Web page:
Liberation Theology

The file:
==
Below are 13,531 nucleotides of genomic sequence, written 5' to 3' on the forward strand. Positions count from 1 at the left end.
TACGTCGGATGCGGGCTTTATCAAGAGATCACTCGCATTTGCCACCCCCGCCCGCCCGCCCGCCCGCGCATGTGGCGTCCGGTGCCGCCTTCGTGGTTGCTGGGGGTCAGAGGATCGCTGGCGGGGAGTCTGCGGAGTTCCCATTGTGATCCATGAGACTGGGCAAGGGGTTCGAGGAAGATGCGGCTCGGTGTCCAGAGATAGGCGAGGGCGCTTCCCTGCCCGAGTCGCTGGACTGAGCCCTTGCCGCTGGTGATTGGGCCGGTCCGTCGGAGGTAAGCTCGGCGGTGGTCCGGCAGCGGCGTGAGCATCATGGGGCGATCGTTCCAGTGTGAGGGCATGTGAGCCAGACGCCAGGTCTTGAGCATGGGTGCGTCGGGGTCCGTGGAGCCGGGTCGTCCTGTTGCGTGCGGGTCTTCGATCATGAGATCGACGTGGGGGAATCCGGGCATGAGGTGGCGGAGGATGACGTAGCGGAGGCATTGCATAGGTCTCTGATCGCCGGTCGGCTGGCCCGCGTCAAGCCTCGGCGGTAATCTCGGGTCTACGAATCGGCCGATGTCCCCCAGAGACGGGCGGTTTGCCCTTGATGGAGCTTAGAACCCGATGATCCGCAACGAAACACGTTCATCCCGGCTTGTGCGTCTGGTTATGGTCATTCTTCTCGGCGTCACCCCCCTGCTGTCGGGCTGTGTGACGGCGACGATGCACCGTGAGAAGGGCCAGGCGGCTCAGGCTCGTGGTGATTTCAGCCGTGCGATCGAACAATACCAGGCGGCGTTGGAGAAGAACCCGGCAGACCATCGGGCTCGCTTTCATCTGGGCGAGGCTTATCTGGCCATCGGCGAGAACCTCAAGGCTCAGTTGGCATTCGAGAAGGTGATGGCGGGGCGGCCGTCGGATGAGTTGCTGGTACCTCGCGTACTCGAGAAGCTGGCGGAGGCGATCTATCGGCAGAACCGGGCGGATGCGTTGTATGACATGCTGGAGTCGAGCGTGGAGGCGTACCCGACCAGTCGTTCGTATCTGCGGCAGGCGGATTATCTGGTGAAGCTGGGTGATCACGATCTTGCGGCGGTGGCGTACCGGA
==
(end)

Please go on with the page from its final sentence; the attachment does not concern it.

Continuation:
There has been one important area of modern Christian concern with the political process which has been discussed in terms of basic political theory. The school of liberation theology (for it is systematic enough and universal enough to be regarded as a school) has allied theological categories with Marxist intellectual methods in a way which has achieved a good deal of prestigious support. The most seminal of its writings have come from the Peruvian pensador Gustavo Gutierrez, and especially from his work of 1971, A Theology of Liberation: History, Politics and Salvation. Here, and in the outpourings of the radical political criticism of which it was the first fruit, liberal Christians have thought to discover the authentic voice of the Third World. Gutierrez in fact combines pretty standard Marxist social analysis with primitive biblical exegesis and a theological understanding virtually unacquainted with most development in contemporary theological scholarship. It is his voice, identified as that of the world's powerless, which attracts the admiration of liberal Christians in the West. He was invited to give the keynote address at the start of the Anglican Lambeth Conference in 1988, and what he said on that occasion was greeted by the assembled bishops with enormous enthusiasm. Few of these bishops, surely, can actually have agreed with the succession of Marxist precepts which Gutierrez offered on that occasion. Of all contemporary theological writing on political issues, however, liberation theology has been the most widely respected and the most widely read. Its origins lie in the radical political ferment of Europe and North America in the 1960s, whose idealism and intellectual dispositions were rapidly developed by Catholic priests in Latin America. These men were often themselves teachers in universities and colleges, or exercised their ministries among the bourgeoisie of Latin American cities. They were already acquainted, that is to say, with the well-established Marxist intellectual tradition of the Latin American intelligentsia. This existing tradition had been assembled in hostility to the Catholic Church, and was a crucial dimension of the secularism of Latin American liberalism. Liberation theology was always intended, therefore, to be something of a paradox: the priests who adopted the political theories of their ideological opponents; the members of the professional class who sided with the poor; the teachers of peace who nevertheless exhorted their flocks to revolution.